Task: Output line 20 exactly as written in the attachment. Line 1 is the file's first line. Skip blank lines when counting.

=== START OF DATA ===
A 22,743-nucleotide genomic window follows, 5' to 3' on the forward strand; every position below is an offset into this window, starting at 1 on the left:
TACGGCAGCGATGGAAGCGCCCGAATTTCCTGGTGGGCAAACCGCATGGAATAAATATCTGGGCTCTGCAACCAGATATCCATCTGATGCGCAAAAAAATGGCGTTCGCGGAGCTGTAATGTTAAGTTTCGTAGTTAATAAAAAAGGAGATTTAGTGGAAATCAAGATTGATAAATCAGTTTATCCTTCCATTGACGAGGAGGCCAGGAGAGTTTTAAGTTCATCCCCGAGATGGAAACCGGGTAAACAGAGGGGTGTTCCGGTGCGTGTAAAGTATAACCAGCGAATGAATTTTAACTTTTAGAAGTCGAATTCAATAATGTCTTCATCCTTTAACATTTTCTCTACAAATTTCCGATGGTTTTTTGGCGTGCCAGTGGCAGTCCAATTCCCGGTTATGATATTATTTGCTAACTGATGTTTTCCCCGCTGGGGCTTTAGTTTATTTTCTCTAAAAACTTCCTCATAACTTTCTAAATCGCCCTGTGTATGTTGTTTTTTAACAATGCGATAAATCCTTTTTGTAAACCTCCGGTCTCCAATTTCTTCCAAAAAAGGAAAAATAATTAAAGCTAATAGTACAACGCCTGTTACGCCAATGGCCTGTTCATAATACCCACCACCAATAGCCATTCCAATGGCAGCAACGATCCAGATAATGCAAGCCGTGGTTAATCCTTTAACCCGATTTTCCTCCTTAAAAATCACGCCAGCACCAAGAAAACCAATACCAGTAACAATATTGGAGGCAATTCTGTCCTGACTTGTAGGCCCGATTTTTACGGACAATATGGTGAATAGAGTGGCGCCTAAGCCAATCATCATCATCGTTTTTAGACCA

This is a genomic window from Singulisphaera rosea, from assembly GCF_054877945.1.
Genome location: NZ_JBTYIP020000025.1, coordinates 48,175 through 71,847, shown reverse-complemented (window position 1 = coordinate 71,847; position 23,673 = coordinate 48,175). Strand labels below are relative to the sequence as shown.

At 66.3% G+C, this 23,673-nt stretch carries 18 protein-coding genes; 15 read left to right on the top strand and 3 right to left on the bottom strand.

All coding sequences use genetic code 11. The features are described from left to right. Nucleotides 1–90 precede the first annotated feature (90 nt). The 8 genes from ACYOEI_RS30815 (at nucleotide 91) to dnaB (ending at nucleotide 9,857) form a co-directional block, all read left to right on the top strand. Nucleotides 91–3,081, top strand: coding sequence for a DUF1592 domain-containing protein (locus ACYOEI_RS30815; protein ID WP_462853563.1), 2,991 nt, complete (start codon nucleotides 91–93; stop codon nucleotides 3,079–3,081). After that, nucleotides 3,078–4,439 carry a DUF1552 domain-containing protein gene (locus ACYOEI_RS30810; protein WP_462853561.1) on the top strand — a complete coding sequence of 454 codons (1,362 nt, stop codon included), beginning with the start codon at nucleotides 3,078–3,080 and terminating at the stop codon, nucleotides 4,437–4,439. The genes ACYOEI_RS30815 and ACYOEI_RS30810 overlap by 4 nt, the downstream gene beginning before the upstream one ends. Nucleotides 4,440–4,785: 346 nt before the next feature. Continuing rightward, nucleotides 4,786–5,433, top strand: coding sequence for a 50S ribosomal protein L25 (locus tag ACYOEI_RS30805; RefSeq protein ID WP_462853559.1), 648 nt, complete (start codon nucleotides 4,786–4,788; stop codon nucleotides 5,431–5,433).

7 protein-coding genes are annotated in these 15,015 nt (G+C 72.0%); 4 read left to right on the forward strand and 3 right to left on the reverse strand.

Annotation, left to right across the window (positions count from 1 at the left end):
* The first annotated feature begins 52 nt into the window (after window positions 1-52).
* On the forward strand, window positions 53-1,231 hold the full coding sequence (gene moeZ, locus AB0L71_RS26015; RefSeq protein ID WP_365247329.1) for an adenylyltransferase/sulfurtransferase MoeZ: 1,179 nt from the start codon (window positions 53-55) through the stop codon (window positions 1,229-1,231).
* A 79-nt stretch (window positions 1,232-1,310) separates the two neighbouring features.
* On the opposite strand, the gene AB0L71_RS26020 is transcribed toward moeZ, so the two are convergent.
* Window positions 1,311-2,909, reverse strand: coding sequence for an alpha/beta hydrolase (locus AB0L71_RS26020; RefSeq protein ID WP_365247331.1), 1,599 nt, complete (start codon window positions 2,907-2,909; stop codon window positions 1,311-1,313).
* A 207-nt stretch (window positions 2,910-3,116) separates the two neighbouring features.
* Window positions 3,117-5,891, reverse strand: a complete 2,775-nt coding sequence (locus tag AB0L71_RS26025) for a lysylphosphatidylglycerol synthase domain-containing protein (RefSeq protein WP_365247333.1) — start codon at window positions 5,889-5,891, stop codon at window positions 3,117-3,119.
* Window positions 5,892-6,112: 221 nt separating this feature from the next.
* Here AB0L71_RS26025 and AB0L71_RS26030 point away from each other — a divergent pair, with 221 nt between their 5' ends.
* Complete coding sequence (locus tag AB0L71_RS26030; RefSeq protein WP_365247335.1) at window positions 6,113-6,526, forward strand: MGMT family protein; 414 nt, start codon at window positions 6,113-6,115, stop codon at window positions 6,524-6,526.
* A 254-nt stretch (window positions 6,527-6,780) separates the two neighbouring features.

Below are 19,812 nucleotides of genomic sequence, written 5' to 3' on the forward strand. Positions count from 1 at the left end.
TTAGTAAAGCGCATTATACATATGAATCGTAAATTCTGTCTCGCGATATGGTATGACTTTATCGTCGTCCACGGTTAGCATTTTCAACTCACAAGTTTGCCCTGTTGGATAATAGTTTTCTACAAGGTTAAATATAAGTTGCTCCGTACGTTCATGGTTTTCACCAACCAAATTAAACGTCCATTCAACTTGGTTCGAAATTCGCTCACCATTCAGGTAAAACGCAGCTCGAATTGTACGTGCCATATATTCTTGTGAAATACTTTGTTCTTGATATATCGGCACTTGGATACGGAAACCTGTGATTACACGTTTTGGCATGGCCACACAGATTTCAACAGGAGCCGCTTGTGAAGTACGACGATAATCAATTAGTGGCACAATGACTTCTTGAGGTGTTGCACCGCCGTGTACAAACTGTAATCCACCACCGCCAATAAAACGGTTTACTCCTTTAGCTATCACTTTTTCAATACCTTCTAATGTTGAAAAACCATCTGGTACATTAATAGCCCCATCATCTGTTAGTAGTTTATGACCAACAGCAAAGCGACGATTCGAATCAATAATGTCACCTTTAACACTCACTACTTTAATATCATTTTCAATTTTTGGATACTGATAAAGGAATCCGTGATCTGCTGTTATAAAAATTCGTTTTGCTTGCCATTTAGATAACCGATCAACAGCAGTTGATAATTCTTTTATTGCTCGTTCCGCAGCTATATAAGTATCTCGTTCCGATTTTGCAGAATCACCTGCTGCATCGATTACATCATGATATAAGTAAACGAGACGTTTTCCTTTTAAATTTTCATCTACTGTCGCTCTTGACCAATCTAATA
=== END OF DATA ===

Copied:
Below are 19,812 nucleotides of genomic sequence, written 5' to 3' on the forward strand. Positions count from 1 at the left end.